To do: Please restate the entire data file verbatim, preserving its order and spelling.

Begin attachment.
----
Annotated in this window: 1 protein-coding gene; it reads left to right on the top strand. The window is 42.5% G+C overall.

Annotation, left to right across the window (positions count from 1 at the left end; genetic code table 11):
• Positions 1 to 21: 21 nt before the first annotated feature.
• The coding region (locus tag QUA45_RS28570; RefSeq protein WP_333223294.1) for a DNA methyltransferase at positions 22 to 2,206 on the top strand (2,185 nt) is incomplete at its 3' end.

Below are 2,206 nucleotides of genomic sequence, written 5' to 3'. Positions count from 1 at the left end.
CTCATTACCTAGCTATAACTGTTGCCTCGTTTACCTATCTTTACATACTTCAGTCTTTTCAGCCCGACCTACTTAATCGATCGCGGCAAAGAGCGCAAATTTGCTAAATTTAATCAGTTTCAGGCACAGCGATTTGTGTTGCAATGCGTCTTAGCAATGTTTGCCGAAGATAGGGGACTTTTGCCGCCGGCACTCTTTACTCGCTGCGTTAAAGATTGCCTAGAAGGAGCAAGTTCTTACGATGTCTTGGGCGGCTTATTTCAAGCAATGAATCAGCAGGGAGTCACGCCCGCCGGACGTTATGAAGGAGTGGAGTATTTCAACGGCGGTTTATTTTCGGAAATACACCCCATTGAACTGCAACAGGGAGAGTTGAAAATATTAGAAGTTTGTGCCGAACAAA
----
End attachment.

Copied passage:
Annotated in this window: 1 protein-coding gene; it reads left to right on the top strand. The window is 42.5% G+C overall.

Annotation, left to right across the window (positions count from 1 at the left end; genetic code table 11):
• Positions 1 to 21: 21 nt before the first annotated feature.
• The coding region (locus tag QUA45_RS28570; RefSeq protein WP_333223294.1) for a DNA methyltransferase at positions 22 to 2,206 on the top strand (2,185 nt) is incomplete at its 3' end.

Below are 2,206 nucleotides of genomic sequence, written 5' to 3'. Positions count from 1 at the left end.
CTCATTACCTAGCTATAACTGTTGCCTCGTTTACCTATCTTTACATACTTCAGTCTTTTCAGCCCGACCTACTTAATCGATCGCGGCAAAGAGCGCAAATTTGCTAAATTTAATCAGTTTCAGGCACAGCGATTTGTGTTGCAATGCGTCTTAGCAATGTTTGCCGAAGATAGGGGACTTTTGCCGCCGGCACTCTTTACTCGCTGCGTTAAAGATTGCCTAGAAGGAGCAAGTTCTTACGATGTCTTGGGCGGCTTATTTCAAGCAATGAATCAGCAGGGAGTCACGCCCGCCGGACGTTATGAAGGAGTGGAGTATTTCAACGGCGGTTTATTTTCGGAAATACACCCCATTGAACTGCAACAGGGAGAGTTGAAAATATTAGAAGTTTGTGCCGAACAAA